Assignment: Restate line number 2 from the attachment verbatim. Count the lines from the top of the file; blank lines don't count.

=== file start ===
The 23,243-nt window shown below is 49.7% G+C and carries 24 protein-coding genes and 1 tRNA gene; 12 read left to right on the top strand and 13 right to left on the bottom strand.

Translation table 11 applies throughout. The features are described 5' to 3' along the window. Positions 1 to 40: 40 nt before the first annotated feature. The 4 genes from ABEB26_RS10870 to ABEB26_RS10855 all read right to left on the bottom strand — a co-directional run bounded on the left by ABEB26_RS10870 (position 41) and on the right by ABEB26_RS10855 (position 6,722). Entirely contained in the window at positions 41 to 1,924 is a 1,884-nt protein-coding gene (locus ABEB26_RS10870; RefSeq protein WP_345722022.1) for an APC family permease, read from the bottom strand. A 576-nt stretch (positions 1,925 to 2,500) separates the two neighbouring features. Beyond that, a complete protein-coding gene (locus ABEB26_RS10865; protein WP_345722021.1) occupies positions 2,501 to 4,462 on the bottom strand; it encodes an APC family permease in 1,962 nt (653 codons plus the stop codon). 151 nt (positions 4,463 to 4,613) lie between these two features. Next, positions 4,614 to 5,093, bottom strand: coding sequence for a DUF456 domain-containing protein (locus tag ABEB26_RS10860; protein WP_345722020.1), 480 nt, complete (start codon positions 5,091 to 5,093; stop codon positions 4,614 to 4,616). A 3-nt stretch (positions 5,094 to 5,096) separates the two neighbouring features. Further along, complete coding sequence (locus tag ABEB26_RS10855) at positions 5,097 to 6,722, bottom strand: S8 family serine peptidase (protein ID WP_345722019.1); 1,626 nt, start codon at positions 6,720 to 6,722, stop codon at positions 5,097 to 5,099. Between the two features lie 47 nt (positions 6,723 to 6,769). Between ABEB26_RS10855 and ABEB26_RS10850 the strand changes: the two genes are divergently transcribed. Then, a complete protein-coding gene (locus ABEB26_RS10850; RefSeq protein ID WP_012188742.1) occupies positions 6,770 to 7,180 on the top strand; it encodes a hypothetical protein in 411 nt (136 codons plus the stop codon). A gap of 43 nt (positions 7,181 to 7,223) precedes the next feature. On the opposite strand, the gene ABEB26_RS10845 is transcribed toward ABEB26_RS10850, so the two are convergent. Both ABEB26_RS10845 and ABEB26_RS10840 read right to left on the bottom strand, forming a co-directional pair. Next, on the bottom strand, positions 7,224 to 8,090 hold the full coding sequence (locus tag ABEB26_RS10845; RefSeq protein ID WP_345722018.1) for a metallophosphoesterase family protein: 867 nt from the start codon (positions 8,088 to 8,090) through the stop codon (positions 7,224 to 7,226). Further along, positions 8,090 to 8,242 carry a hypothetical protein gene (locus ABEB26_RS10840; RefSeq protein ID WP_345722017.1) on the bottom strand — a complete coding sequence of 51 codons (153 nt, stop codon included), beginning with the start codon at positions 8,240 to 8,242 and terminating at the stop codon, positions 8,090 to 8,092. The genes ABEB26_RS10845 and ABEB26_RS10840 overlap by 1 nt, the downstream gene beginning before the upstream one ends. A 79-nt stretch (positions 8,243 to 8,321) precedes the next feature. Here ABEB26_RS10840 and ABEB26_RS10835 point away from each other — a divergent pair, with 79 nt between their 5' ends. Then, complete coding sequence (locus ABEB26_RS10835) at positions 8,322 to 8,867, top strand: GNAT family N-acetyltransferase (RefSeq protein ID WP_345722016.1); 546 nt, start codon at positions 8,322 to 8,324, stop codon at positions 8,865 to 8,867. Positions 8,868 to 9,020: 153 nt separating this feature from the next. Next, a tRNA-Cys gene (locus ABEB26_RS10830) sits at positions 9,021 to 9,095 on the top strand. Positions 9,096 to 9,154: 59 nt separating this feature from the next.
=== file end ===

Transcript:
Translation table 11 applies throughout. The features are described 5' to 3' along the window. Positions 1 to 40: 40 nt before the first annotated feature. The 4 genes from ABEB26_RS10870 to ABEB26_RS10855 all read right to left on the bottom strand — a co-directional run bounded on the left by ABEB26_RS10870 (position 41) and on the right by ABEB26_RS10855 (position 6,722). Entirely contained in the window at positions 41 to 1,924 is a 1,884-nt protein-coding gene (locus ABEB26_RS10870; RefSeq protein WP_345722022.1) for an APC family permease, read from the bottom strand. A 576-nt stretch (positions 1,925 to 2,500) separates the two neighbouring features. Beyond that, a complete protein-coding gene (locus ABEB26_RS10865; protein WP_345722021.1) occupies positions 2,501 to 4,462 on the bottom strand; it encodes an APC family permease in 1,962 nt (653 codons plus the stop codon). 151 nt (positions 4,463 to 4,613) lie between these two features. Next, positions 4,614 to 5,093, bottom strand: coding sequence for a DUF456 domain-containing protein (locus tag ABEB26_RS10860; protein WP_345722020.1), 480 nt, complete (start codon positions 5,091 to 5,093; stop codon positions 4,614 to 4,616). A 3-nt stretch (positions 5,094 to 5,096) separates the two neighbouring features. Further along, complete coding sequence (locus tag ABEB26_RS10855) at positions 5,097 to 6,722, bottom strand: S8 family serine peptidase (protein ID WP_345722019.1); 1,626 nt, start codon at positions 6,720 to 6,722, stop codon at positions 5,097 to 5,099. Between the two features lie 47 nt (positions 6,723 to 6,769). Between ABEB26_RS10855 and ABEB26_RS10850 the strand changes: the two genes are divergently transcribed. Then, a complete protein-coding gene (locus ABEB26_RS10850; RefSeq protein ID WP_012188742.1) occupies positions 6,770 to 7,180 on the top strand; it encodes a hypothetical protein in 411 nt (136 codons plus the stop codon). A gap of 43 nt (positions 7,181 to 7,223) precedes the next feature. On the opposite strand, the gene ABEB26_RS10845 is transcribed toward ABEB26_RS10850, so the two are convergent. Both ABEB26_RS10845 and ABEB26_RS10840 read right to left on the bottom strand, forming a co-directional pair. Next, on the bottom strand, positions 7,224 to 8,090 hold the full coding sequence (locus tag ABEB26_RS10845; RefSeq protein ID WP_345722018.1) for a metallophosphoesterase family protein: 867 nt from the start codon (positions 8,088 to 8,090) through the stop codon (positions 7,224 to 7,226). Further along, positions 8,090 to 8,242 carry a hypothetical protein gene (locus ABEB26_RS10840; RefSeq protein ID WP_345722017.1) on the bottom strand — a complete coding sequence of 51 codons (153 nt, stop codon included), beginning with the start codon at positions 8,240 to 8,242 and terminating at the stop codon, positions 8,090 to 8,092. The genes ABEB26_RS10845 and ABEB26_RS10840 overlap by 1 nt, the downstream gene beginning before the upstream one ends. A 79-nt stretch (positions 8,243 to 8,321) precedes the next feature. Here ABEB26_RS10840 and ABEB26_RS10835 point away from each other — a divergent pair, with 79 nt between their 5' ends. Then, complete coding sequence (locus ABEB26_RS10835) at positions 8,322 to 8,867, top strand: GNAT family N-acetyltransferase (RefSeq protein ID WP_345722016.1); 546 nt, start codon at positions 8,322 to 8,324, stop codon at positions 8,865 to 8,867. Positions 8,868 to 9,020: 153 nt separating this feature from the next. Next, a tRNA-Cys gene (locus ABEB26_RS10830) sits at positions 9,021 to 9,095 on the top strand. Positions 9,096 to 9,154: 59 nt separating this feature from the next.